Retail in general appears to be experiencing a “V-shaped” recovery, but the fashion industry is taking longer to bounce back. Is it an economic issue, or has the loose fast fashion ethic finally caught on in the sector?

Clothing continues to lag behind the retail recovery

Sales volumes, seasonally adjusted, United Kingdom, February to August 2020

Kate Nightingale, a consumer psychologist, said the Covid-19 pandemic has greatly increased the “salience of death” – the awareness that we are dying – of consumers. When this happens, he explained, we tend to behave in one of two ways. Either we become more moral and pro-social, help others and increase our sense of integrity, or we become more impulsive.

These two effects are not always exclusive. During pandemics, they seem to come in waves: once we feel like we’ve been acting morally for a while, we may experience a period of impulsiveness. Impulsive buying is rewarded in the brain with dopamine attacks, and is often associated with dealing with extreme emotions. This is what we mean by “retail therapy,” says Nightingale.

The economic impact of Covid-19 will also have an impact on consumer behavior. “In an economic crisis, people behave a little more rationally: they focus on quality, price, availability, security and safety,” said Nightingale. “We see these conflicting motivations: on the one hand, I really want to think long term, but I can’t, because I don’t know if I will stay. We are constantly experiencing this cognitive dissonance. ”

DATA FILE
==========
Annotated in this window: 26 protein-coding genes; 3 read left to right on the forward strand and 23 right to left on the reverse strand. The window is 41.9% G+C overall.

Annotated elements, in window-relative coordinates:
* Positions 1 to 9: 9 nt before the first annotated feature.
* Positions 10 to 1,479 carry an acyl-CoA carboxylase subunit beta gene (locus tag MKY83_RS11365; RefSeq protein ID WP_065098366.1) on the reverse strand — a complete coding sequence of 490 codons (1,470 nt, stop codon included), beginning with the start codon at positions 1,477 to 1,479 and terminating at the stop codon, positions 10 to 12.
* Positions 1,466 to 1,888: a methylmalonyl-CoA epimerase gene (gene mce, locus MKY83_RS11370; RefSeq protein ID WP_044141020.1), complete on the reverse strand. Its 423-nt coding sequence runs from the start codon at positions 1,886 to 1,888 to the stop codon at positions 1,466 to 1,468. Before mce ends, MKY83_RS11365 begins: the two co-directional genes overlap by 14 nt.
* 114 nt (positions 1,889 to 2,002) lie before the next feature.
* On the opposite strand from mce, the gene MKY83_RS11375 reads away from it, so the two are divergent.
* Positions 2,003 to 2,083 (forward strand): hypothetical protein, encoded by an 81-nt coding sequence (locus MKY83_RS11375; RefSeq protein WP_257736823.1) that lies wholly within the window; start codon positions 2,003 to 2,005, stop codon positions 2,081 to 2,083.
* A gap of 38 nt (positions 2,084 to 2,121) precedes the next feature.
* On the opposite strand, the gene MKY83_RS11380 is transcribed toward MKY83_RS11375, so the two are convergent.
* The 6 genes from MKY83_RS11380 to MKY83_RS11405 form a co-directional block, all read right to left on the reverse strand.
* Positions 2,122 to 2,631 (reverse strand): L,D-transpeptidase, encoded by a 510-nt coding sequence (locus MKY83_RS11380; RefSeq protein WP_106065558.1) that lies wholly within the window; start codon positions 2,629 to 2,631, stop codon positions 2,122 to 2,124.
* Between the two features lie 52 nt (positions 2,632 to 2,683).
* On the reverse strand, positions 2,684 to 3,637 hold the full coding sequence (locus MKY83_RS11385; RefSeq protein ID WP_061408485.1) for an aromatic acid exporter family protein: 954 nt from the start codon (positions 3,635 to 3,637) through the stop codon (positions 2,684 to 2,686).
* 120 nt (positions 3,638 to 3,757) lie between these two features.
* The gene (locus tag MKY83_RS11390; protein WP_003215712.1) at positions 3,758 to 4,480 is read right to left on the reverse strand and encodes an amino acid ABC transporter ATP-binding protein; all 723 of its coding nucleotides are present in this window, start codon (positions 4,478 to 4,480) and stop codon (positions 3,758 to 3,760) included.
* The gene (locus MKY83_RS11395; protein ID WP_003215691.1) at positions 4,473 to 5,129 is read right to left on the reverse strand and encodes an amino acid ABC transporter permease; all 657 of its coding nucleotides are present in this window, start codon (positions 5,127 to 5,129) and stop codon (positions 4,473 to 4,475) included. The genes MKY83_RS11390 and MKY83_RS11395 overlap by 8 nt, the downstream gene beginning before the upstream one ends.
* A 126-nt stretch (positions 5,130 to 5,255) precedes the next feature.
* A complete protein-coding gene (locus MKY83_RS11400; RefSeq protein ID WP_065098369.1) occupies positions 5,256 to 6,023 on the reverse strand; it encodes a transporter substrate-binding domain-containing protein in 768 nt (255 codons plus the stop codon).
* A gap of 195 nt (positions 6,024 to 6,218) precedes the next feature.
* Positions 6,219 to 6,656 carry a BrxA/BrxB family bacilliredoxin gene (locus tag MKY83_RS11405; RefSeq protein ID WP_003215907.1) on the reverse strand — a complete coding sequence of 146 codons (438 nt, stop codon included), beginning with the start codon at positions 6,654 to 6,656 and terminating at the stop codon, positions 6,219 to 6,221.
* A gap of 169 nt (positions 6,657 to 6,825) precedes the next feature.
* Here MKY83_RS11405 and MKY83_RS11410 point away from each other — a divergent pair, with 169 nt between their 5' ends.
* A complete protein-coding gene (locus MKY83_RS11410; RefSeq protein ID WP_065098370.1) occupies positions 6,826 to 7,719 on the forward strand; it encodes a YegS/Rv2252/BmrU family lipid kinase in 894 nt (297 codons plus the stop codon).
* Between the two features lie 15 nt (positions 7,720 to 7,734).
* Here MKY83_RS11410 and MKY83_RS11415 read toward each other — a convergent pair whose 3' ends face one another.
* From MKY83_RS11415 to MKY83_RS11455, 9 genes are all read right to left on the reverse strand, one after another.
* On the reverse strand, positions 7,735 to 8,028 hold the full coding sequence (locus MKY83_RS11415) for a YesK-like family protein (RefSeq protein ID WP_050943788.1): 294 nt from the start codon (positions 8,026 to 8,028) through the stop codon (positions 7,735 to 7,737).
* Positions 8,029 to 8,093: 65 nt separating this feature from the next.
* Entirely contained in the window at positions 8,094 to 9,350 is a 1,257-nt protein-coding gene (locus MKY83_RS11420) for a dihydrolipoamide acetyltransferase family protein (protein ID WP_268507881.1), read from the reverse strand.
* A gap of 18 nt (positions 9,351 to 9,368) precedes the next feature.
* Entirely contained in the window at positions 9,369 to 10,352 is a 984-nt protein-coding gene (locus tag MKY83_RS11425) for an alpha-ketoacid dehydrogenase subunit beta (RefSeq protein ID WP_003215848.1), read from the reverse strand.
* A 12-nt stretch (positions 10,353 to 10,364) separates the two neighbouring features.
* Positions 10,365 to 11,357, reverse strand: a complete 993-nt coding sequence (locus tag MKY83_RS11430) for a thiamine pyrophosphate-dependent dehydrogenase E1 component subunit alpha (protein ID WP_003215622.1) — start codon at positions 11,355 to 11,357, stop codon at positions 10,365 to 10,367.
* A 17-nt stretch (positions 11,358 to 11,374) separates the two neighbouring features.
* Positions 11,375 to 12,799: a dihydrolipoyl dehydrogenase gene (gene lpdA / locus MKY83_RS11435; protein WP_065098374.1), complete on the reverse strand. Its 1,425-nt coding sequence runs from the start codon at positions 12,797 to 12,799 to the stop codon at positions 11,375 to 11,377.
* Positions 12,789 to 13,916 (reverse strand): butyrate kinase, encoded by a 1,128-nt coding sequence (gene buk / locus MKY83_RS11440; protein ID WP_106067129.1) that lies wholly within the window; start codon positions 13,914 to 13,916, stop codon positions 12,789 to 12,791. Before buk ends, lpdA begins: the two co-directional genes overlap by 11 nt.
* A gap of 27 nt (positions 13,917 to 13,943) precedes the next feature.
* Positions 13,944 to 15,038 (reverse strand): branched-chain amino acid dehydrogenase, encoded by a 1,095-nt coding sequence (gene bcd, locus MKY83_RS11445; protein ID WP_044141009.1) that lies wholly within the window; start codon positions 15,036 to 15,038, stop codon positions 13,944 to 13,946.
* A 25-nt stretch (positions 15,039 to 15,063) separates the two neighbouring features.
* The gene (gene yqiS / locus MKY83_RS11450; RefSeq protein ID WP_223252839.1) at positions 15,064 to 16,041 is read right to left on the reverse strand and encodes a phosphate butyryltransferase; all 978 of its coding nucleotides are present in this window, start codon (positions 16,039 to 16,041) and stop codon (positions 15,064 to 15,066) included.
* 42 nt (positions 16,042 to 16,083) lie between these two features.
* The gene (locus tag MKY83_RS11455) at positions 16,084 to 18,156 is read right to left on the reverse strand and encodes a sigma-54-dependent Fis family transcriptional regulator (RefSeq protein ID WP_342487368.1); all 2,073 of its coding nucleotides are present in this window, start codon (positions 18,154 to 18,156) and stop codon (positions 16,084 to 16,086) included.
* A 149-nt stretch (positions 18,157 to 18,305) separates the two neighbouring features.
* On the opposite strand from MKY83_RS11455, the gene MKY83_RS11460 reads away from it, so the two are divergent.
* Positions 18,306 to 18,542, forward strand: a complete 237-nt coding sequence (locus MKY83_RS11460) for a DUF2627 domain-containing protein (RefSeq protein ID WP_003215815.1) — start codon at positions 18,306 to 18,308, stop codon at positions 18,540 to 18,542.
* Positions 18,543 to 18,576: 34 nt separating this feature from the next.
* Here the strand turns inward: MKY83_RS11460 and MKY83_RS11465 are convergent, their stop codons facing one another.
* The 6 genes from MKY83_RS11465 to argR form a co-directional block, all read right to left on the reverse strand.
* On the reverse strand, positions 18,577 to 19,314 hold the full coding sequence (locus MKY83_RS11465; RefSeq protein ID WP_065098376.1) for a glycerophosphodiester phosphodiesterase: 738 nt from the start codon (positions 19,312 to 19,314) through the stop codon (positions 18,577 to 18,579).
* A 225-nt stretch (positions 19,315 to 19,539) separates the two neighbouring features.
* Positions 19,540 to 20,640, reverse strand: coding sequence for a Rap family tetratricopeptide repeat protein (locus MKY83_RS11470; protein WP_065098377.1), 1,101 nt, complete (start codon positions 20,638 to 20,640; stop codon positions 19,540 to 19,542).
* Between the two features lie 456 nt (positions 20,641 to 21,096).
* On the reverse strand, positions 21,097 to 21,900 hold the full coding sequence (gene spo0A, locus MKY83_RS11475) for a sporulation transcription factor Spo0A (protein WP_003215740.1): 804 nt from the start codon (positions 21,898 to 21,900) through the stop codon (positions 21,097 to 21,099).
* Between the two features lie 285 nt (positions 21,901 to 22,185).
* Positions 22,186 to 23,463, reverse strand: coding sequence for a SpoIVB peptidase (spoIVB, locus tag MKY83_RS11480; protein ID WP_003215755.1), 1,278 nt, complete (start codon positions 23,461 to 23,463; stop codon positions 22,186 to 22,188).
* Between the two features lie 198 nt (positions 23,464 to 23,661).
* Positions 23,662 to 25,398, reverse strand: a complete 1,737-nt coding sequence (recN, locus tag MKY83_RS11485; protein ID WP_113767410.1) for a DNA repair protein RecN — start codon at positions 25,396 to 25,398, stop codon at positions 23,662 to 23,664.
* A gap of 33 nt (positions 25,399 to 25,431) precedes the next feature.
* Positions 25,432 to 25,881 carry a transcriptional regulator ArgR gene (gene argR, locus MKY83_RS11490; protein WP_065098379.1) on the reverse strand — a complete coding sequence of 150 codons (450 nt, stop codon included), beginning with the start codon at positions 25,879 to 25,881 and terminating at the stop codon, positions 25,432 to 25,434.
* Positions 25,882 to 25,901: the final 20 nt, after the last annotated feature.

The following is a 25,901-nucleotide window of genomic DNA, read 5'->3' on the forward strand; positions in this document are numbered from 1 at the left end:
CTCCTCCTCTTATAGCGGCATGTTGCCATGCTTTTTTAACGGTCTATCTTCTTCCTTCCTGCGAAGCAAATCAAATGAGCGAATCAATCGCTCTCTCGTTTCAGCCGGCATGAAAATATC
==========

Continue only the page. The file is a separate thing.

Impulsivity is often driven by our sense of control, explains Nightingale. Not everyone can be an impulsive waster – you need a “perfect storm” of psychological and environmental factors – but if you are prone to these behaviors, a loss of fundamental control during a pandemic (both from “death salience” and practical restrictions) may lead to more impulsivity. It is these emotions that make people make reckless purchases, as in fast fashion, and it’s an impetus that isn’t necessarily quenched by the fact that, without purpose, there is little practical need for new clothes.